Eric Bana looks a little abashed when I tell him how I’d spotted him prior to our interview, hoodie pulled over his head, skateboard slung casually over his shoulder, slipping unnoticed into a ritzy Beverly Hills hotel. “Aaah, you saw that,” he grins. “Nobody else noticed.”
It’s actually a testament to how the Australian actor has successfully conducted a high-profile career – highlights of which include flashy roles in Munich, Hanna and Star Trek – while staying beneath the radar.
In a world where most celebrities conduct interviews in this one particular five-star Beverly Hills hotel, under paparazzi surveillance 24-hours-a-day, Bana chuckles at his ability to go undercover. “I’ve never really sought the attention,” says the actor, who has thus far avoided the spotlight by remaining in his Melbourne birthplace with his wife, Rebecca, and their two teenage children.
Bana, 46, is among an elite group of Aussies who can pull off a Brit accent. Having taken on Henry VII in The Other Boleyn Girl eight years ago, last year he tackled a British barrister in the crime drama Closed Circuit. “I’d be in serious trouble if I got those wrong,” he laughs. “I could have been hanged.”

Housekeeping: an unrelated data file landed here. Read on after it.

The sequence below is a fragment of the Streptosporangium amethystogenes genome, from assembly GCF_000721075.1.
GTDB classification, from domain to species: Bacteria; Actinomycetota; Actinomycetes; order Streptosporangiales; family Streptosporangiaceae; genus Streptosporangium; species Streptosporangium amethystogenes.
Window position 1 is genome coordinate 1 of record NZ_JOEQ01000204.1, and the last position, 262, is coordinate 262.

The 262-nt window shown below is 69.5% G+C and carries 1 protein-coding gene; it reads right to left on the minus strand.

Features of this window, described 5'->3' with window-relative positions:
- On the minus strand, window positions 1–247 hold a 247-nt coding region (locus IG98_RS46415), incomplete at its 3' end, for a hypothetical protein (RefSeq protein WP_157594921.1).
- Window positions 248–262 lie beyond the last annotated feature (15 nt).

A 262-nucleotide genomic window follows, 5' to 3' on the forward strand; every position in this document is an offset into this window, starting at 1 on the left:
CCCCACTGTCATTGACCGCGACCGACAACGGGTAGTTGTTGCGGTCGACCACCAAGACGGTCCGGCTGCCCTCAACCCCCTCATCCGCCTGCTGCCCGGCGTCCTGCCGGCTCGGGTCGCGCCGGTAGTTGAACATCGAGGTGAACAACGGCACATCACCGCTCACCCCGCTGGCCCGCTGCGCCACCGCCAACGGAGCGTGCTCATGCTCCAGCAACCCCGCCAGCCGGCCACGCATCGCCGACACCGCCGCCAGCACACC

He also tries to lie low in London. “It’s easily my favourite city outside of Australia. Unlike the other great cities – New York, Berlin, Sydney, Paris – I think it’s very easy to get a taste of what it’s like to be a part of the city. You don’t have to be connected and you don’t have to be rich to get a sense of the city. It’s a walking, living, breathing museum. I feel like a local when I’m there. London is probably one of the easiest cities in the world in which to embed yourself.”
You might even catch him in your local pub. “I don’t support any of the English teams, so it’s very relaxing for me to sit in the pub and watch everyone else get worked up. I’m the annoying guy in the corner with a pint of cold lager, cheering for both or cheering for neither of them and just enjoying the game.”
Born to a Croatian father and a German mother, he came into the world surrounded by different accents. “I had a girlfriend who once told me, ‘Your parents have got really unique accents,’ and I was like, ‘but they don’t have any accents. They’ve got Australian accents.’ It was only when I moved out of home I realised, ‘Holy shit, they’ve got accents!’”